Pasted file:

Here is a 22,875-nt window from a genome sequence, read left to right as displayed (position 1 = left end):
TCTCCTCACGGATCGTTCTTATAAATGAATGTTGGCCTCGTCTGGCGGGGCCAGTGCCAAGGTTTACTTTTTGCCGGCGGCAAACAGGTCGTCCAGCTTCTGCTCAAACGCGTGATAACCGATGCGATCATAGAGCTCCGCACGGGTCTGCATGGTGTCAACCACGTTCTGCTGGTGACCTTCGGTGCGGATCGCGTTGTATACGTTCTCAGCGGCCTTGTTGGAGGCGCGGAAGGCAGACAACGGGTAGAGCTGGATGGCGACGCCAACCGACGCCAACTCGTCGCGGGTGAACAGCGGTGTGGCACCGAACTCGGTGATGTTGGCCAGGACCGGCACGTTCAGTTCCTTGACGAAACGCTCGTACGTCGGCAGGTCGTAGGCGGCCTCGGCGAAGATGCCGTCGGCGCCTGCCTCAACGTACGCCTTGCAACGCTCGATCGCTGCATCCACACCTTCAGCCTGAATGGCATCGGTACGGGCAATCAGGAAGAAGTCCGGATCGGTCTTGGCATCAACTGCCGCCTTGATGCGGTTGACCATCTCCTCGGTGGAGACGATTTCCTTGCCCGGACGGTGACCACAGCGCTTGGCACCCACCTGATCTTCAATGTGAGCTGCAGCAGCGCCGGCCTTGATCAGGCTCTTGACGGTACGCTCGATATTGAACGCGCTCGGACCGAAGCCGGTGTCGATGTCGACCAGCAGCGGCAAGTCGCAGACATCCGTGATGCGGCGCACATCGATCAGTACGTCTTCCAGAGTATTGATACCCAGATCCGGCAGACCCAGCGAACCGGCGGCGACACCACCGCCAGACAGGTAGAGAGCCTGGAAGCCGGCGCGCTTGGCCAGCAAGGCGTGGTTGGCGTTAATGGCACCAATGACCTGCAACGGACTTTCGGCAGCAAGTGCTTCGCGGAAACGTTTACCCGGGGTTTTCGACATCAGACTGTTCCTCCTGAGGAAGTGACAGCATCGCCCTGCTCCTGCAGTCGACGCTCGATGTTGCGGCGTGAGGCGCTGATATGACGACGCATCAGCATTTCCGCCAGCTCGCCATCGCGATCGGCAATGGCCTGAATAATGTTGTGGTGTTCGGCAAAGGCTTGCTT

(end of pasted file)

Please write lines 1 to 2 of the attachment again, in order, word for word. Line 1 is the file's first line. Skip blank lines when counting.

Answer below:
Here is a 22,875-nt window from a genome sequence, read left to right as displayed (position 1 = left end):
TCTCCTCACGGATCGTTCTTATAAATGAATGTTGGCCTCGTCTGGCGGGGCCAGTGCCAAGGTTTACTTTTTGCCGGCGGCAAACAGGTCGTCCAGCTTCTGCTCAAACGCGTGATAACCGATGCGATCATAGAGCTCCGCACGGGTCTGCATGGTGTCAACCACGTTCTGCTGGTGACCTTCGGTGCGGATCGCGTTGTATACGTTCTCAGCGGCCTTGTTGGAGGCGCGGAAGGCAGACAACGGGTAGAGCTGGATGGCGACGCCAACCGACGCCAACTCGTCGCGGGTGAACAGCGGTGTGGCACCGAACTCGGTGATGTTGGCCAGGACCGGCACGTTCAGTTCCTTGACGAAACGCTCGTACGTCGGCAGGTCGTAGGCGGCCTCGGCGAAGATGCCGTCGGCGCCTGCCTCAACGTACGCCTTGCAACGCTCGATCGCTGCATCCACACCTTCAGCCTGAATGGCATCGGTACGGGCAATCAGGAAGAAGTCCGGATCGGTCTTGGCATCAACTGCCGCCTTGATGCGGTTGACCATCTCCTCGGTGGAGACGATTTCCTTGCCCGGACGGTGACCACAGCGCTTGGCACCCACCTGATCTTCAATGTGAGCTGCAGCAGCGCCGGCCTTGATCAGGCTCTTGACGGTACGCTCGATATTGAACGCGCTCGGACCGAAGCCGGTGTCGATGTCGACCAGCAGCGGCAAGTCGCAGACATCCGTGATGCGGCGCACATCGATCAGTACGTCTTCCAGAGTATTGATACCCAGATCCGGCAGACCCAGCGAACCGGCGGCGACACCACCGCCAGACAGGTAGAGAGCCTGGAAGCCGGCGCGCTTGGCCAGCAAGGCGTGGTTGGCGTTAATGGCACCAATGACCTGCAACGGACTTTCGGCAGCAAGTGCTTCGCGGAAACGTTTACCCGGGGTTTTCGACATCAGACTGTTCCTCCTGAGGAAGTGACAGCATCGCCCTGCTCCTGCAGTCGACGCTCGATGTTGCGGCGTGAGGCGCTGATATGACGACGCATCAGCATTTCCGCCAGCTCGCCATCGCGATCGGCAATGGCCTGAATAATGTTGTGGTGTTCGGCAAAGGCTTGCTT